### CEE 332 Hydraulic Engineering: Practice Prelim 2 solutionApril 18, 2003 - 2:30-4:30 PMClosed book, two 8.5” x 11” summary sheets

Note: The last page of this exam is an equation sheet!

Read each problem carefully before beginning to work on the answer!

Make sure you answer each part of each question. May the time you spent preparing for this exam pay off.

#### Short Answer or Quick Calculation

1) Explain the difference between lumped and distributed approaches for transient analysis.

In lumped all of the water in a pipe has the same velocity at any instant in time. In a distributed approach the velocity is a function of both time and location.

2) In the transient laboratory exercise the pressure gradually increased behind the solenoid valve after the valve closed. Explain how you could have used the ideal gas law to calculate the pressure as a function of time.

Pressure is a function of the moles and volume of gas. The decrease in the volume of gas is equal to the cumulative flow of water since the valve closed.

3) Under what conditions are the energy and hydraulic grade lines parallel in open channel flow?

When the velocity isn’t changing with location (uniform flow).

4) Name three equations that could be used to calculate the slope of the energy grade line in open channel flow.

Darcy Weisbach, Manning, Chezy.

5) Does specific energy increase or decrease if the flow is supercritical and the water depth is increasing?

decrease

#### Problem solving (64 points). Note that there are constants and equations on the last sheet of the exam

1) (9 points) A small pebble was dropped into a wide channel and the velocity of the spreading ripples was measured. The ripples that were going downstream the fastest were traveling at 3 m/s and the ripples that were going downstream the slowest were traveling at 1 m/s.

a) (3 points) What was the depth of the channel?

c=1m/s, V=2 m/s y=0.1 m

b) (3 points) What was the specific flow rate?

q=yV = 0.2 m2/s

c) (3 points) What was the Froude number?

Fr=V/c=2

2 (30 points) A 5 m wide rectangular channel with bottom slope of 0.001 and Manning n of 0.02 has a sluice gate at the upstream end that lets water enter the channel from a reservoir. The sluice gate is opened 10 cm (measured from the channel bottom) and the depth of water behind the sluice gate is 2 m (measured from the channel bottom). for a sluice gate and the discharge coefficient for this sluice gage is 0.6.

A) (3 points) Calculate the flow rate into the channel.

1.88 m3/s

B) (5 points) Estimate the water depth just downstream of the sluice gate assuming specific energy is conserved (note that you may neglect the velocity head in the reservoir) and using the flow rate that you calculated in A (HINT: to avoid iteration use the fact that most of the energy is in one form to simplify the energy equation).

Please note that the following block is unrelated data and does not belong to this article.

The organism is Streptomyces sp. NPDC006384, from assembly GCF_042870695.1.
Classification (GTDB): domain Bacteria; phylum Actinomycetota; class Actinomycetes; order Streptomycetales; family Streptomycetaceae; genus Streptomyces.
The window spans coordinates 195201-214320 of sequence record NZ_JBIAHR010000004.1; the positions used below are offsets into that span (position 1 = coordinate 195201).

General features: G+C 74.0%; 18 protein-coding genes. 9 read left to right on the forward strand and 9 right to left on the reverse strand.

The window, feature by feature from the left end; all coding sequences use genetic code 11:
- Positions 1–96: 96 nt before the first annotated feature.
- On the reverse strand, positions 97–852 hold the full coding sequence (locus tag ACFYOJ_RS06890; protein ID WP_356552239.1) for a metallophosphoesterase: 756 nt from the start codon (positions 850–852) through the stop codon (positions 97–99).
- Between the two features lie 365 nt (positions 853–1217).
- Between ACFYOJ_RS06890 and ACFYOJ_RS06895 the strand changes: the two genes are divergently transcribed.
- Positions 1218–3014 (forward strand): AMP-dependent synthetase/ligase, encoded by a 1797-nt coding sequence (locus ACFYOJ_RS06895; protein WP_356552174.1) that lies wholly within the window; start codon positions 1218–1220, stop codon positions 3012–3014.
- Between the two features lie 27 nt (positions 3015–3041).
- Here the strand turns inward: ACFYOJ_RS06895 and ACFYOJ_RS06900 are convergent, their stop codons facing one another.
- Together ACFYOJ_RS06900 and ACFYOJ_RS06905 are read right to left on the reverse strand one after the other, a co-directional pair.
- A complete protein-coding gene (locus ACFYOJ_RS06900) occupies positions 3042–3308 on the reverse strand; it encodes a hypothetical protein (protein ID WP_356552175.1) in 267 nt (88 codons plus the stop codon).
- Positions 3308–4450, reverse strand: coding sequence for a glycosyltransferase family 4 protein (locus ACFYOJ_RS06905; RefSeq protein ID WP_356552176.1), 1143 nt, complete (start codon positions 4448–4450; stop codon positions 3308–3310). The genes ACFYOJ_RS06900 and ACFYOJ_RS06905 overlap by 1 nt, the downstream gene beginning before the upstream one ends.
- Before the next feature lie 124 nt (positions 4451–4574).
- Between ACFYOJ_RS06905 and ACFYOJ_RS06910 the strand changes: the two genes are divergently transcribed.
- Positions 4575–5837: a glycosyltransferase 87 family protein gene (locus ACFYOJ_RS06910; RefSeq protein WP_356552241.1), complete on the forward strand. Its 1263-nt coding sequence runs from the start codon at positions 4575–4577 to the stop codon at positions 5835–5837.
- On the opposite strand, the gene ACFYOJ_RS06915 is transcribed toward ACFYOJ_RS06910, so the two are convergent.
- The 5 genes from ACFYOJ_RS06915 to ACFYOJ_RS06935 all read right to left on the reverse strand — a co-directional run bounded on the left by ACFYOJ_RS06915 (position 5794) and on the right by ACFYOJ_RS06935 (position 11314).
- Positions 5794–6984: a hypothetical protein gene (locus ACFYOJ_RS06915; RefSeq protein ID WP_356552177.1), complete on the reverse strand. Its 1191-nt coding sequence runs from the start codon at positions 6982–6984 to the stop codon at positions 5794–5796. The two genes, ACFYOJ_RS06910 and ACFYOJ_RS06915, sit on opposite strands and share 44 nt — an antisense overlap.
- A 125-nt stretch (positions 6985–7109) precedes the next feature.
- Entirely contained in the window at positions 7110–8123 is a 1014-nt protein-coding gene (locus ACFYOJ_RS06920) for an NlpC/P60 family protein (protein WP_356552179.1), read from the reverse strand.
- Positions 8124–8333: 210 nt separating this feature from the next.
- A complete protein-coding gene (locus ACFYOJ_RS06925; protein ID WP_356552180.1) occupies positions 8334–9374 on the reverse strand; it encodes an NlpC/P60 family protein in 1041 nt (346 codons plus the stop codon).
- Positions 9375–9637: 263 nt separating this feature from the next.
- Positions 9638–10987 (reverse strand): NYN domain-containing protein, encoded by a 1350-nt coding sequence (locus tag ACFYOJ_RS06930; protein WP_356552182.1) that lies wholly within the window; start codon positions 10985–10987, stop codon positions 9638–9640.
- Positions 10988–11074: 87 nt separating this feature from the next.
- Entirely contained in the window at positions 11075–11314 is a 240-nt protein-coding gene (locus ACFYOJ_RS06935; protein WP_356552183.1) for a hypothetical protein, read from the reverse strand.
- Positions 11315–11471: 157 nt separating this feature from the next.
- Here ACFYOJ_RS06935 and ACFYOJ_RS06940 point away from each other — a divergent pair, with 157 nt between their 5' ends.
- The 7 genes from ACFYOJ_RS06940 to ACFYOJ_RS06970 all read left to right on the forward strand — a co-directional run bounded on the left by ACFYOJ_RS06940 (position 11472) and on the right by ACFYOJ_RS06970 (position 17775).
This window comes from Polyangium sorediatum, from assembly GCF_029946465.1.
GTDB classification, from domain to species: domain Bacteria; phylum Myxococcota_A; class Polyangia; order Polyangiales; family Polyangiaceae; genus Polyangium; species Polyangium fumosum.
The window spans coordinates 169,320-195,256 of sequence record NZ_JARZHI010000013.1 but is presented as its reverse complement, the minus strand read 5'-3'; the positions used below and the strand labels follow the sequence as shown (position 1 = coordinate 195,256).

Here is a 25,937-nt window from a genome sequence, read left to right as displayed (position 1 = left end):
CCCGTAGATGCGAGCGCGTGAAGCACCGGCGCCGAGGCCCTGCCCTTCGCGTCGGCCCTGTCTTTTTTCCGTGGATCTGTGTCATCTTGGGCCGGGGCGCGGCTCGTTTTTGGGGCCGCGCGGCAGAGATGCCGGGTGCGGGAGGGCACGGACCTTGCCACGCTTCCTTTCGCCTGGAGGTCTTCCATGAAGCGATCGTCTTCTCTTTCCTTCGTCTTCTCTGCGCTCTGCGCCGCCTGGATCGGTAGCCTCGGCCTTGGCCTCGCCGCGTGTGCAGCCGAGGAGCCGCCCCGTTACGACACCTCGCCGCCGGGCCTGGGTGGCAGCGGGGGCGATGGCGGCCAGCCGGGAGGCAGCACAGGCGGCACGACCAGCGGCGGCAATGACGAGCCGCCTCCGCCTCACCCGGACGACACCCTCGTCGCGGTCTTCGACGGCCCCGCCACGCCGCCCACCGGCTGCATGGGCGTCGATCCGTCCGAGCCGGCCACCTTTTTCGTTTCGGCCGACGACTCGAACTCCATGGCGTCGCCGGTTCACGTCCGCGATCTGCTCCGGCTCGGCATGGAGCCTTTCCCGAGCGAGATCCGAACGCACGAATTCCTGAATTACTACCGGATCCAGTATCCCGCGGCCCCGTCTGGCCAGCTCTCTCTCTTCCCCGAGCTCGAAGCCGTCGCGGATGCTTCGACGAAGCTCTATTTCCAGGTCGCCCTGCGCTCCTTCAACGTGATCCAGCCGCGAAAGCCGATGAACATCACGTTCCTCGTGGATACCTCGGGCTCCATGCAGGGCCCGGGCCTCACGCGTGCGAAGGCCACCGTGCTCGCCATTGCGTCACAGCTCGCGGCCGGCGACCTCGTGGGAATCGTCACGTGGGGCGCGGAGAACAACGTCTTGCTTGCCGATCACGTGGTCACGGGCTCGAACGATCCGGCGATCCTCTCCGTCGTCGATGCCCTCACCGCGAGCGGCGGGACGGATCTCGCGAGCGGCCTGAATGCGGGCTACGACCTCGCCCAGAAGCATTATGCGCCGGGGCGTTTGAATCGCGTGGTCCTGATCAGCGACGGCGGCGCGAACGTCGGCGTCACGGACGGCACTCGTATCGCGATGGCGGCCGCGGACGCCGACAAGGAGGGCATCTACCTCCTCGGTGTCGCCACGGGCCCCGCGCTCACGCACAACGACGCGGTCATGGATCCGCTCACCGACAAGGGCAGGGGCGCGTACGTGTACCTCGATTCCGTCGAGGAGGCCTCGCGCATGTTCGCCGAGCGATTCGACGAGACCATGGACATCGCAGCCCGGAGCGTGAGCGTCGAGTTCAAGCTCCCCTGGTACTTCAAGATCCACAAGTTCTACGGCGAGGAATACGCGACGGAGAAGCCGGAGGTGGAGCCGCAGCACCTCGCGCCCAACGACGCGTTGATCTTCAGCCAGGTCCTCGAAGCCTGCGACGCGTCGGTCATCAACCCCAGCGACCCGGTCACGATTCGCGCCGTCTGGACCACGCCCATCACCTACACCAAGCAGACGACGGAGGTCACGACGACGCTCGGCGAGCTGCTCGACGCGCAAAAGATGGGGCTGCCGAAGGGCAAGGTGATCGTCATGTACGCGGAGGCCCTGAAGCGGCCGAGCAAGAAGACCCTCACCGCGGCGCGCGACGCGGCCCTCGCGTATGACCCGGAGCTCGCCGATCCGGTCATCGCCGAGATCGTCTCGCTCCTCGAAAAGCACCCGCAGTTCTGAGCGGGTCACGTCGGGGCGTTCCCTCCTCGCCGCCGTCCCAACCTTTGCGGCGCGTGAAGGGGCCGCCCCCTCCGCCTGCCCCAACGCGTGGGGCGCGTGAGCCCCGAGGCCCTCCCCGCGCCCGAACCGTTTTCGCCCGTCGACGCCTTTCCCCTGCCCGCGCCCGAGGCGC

y=0.06 m

C) (3 points) Why is the depth of water immediately downstream from the sluice gate less than 10 cm?

vena contracta

D) (5 points) Calculate normal depth for this channel for a flow of 2 m3/s. (you may approximate by assuming the channel is wide and hence the hydraulic radius is equal to the depth).

yn=0.44 m

E) (4 points) Calculate critical depth for a flow of 2 m3/s.

yc=0.25 m

F) (5 points) Sketch and label (M1, etc.) the downstream surface profile for a flow of 2 m3/s assuming the channel is very long and the downstream boundary condition is critical depth. Include lines for the normal and critical depths.

M3, hydraulic jump, M2

G) (5 points) Use the direct step method to calculate the distance for the water level to increase from a depth of 10 cm to a depth of 12 cm using a single step for a flow of 2 m3/s. You may use the average depth to estimate the friction slope.

Distance is 2.3 m

3 (25 points) The penstock feeding the Cornell University Hydroplant on Fall Creek is 550 m long, 1.5 m in diameter, and carries a design flow of 5 m3/s. The elevation difference between Beebe lake and the turbines is 36 m. The penstock is made of 2.5 cm steel pipe with a bulk modulus of elasticity of 200 GPa. The friction factor for the pipe is approximately 0.02 and the sum of the minor loss coefficients is 5. The bulk modulus of elasticity for water (K) is 2.2 GPa.

A) (5 points) If the valve at the turbine were opened instantaneously, how long would it take for the water in the penstock to accelerate from zero to the design flow?

t=4.54 s

B) (5 points) Calculate the pressure rise (in kPa) in the pipeline for an instantaneous valve closure at the turbines.

3.26 MPa

C) (5 points) How long would it take for the pressure wave to make one complete cycle?

t=1.9 s

D) (5 points) If a valve at the turbines is closed so the flow rate is ramped to zero at a constant deceleration over 20 seconds what will the total pressure be at the valve (in kPa) the instant before the flow stops?

static pressure is 353 kPa

Pressure to cause deceleration is 77.8 kPa (from F=ma)

Total pressure is 430 kPa

E) (5 points) Why is a lumped system approach appropriate for D?

t>4L/a

3

#### Physical constants (for water at 20°C)

density = 1000 Kg/m3

specific weight = 9789 N/m3

viscosity = 1 x 10-3 N·s/m2

kinematic viscosity = 1 x 10-6 m2/s

vapor pressure = 2340 Pa

atmospheric pressure = 100 kPa

bulk modulus of elasticity (K) = 2.2 GPa

#### General Equations

, or

laminar flow

(Swamee Jain)

(expansion)

(minor losses)

#### Cavitation in pumps

#### Open Channel Flow

(SI units)

in general

sluice gate

Hyperbolic tangent

3